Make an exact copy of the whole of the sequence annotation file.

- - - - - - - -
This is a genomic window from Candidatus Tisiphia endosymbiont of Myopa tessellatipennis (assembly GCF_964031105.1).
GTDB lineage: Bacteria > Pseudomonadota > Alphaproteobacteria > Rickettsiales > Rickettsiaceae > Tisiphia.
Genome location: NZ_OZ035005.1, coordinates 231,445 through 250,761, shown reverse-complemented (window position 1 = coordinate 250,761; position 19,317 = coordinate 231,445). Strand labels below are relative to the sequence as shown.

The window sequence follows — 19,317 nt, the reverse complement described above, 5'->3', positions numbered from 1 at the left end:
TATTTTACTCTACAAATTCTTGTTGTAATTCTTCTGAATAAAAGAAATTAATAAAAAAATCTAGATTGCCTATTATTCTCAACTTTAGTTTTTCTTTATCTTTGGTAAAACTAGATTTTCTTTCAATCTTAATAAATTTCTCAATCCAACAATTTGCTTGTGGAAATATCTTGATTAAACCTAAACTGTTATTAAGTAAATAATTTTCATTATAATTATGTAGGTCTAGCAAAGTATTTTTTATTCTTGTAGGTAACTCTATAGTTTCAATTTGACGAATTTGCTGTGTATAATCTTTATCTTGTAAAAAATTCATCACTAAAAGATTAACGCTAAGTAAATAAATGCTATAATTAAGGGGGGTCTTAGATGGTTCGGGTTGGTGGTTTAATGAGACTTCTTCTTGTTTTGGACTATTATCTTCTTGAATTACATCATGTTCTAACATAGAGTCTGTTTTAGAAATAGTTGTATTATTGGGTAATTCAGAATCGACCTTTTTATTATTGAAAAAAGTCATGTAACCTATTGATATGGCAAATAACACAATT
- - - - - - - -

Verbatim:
This is a genomic window from Candidatus Tisiphia endosymbiont of Myopa tessellatipennis (assembly GCF_964031105.1).
GTDB lineage: Bacteria > Pseudomonadota > Alphaproteobacteria > Rickettsiales > Rickettsiaceae > Tisiphia.
Genome location: NZ_OZ035005.1, coordinates 231,445 through 250,761, shown reverse-complemented (window position 1 = coordinate 250,761; position 19,317 = coordinate 231,445). Strand labels below are relative to the sequence as shown.

The window sequence follows — 19,317 nt, the reverse complement described above, 5'->3', positions numbered from 1 at the left end:
TATTTTACTCTACAAATTCTTGTTGTAATTCTTCTGAATAAAAGAAATTAATAAAAAAATCTAGATTGCCTATTATTCTCAACTTTAGTTTTTCTTTATCTTTGGTAAAACTAGATTTTCTTTCAATCTTAATAAATTTCTCAATCCAACAATTTGCTTGTGGAAATATCTTGATTAAACCTAAACTGTTATTAAGTAAATAATTTTCATTATAATTATGTAGGTCTAGCAAAGTATTTTTTATTCTTGTAGGTAACTCTATAGTTTCAATTTGACGAATTTGCTGTGTATAATCTTTATCTTGTAAAAAATTCATCACTAAAAGATTAACGCTAAGTAAATAAATGCTATAATTAAGGGGGGTCTTAGATGGTTCGGGTTGGTGGTTTAATGAGACTTCTTCTTGTTTTGGACTATTATCTTCTTGAATTACATCATGTTCTAACATAGAGTCTGTTTTAGAAATAGTTGTATTATTGGGTAATTCAGAATCGACCTTTTTATTATTGAAAAAAGTCATGTAACCTATTGATATGGCAAATAACACAATT